Nathan Lyon confident of playing 3rd Test vs India despite finger skin crack
Nathan Lyon, who took 8/50 in the first innings of the second India vs Australia Test, suffered a finger skin crack during the match but is confident of playing in the third Test, starting on Thursdaycricket Updated: Mar 13, 2017 15:21 IST
Nathan Lyon, Australian off-spinner, suffered a cracked-skin on his right index finger during the second Test against India in Bangalore but he’s confident that he will be in the playing eleven for the third match starting in Ranchi on Thursday.
Off-spinners historically develop significant calluses (thickened and hardened parts of skin) on the top knuckle of their spinning finger, and Lyon said one such callus sliced opened on inside of his right index finger during the second innings of the Bangalore Test.
The 29-year-old Lyon captured a stunning 8/50 in the first innings to put Australia in charge of the second Test but finished wicketless when India batted again to take control of the match. He’s confident his finger ailment (split callus) will be healed on time for the third Test.
“I have bowled a lot of balls over the summer and it usually happens once or twice a year. It just split. It was pretty painful there for a bit,” Lyon said.
“And you can’t bowl on (adhesive) tape - there are rules and laws out there that you can’t bowl on tape so I wasn’t even considering that,” he was quoted as saying in the Cricket Australia website.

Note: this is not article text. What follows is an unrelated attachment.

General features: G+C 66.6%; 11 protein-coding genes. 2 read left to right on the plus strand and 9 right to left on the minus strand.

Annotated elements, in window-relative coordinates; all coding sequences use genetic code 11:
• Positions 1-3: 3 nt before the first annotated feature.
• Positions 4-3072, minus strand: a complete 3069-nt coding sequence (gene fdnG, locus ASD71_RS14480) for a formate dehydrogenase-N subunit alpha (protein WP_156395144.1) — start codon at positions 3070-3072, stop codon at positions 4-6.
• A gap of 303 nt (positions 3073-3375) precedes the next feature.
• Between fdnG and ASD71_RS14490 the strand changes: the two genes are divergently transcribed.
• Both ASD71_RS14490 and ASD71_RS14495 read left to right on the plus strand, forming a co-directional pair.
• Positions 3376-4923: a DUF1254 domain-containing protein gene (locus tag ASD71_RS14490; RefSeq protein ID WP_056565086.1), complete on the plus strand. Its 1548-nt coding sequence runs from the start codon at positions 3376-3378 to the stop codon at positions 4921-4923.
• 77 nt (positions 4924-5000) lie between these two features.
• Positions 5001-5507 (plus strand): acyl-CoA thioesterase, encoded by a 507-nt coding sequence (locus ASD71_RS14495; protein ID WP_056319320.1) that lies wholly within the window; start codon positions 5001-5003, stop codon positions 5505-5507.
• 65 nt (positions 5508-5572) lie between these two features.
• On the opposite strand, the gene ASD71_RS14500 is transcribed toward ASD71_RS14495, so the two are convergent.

“The last time I was here (in India, in 2013), the same thing happened in the third Test and I was able to play three days later. So I’m more than confident in turning out for the next Test.”
The ailment restricted him to fitness work and other drills and Lyon said he still has a bit of pain while bowling variations.
“I’m able to bowl cross-seam and stuff, so I can still try to spin it. But for variations and trying to get drift and drop and stuff -- to go at the back of the ball -- the way I bowl, it (the finger injury) does impede it a little bit.”
Learning from Ashwin
Lyon said he has minutely studied how Ravichandran Ashwin, India’s leading wicket-taker in the current series, bowls on the dry and spinning wickets on the sub-continent.
“The way he constructs an over is one big thing. I’ve been studying the way he bowls to left and right handers in these conditions. The way he uses the crease, the different shapes he puts on the ball. We’re different bowlers, you can tell that when he comes out to Australia.”
Another significant difference to Lyon’s bowling in the series is the amount of time he has spent coming over the wicket to India’s preponderance of right-handed batters. In Australia where bounce represents more of a weapon than spin, Lyon often operates around the wicket to use the increased angle he creates to bring the bat-pad catchers into play.
“It depends on the pitch. The last two pitches I’ve been able to get good bounce, sharp bounce and fast spin off the wicket as well. If the wicket wasn’t doing that as much, then I’d look at the option of coming around the wicket. But it just really depends on the type of wicket.”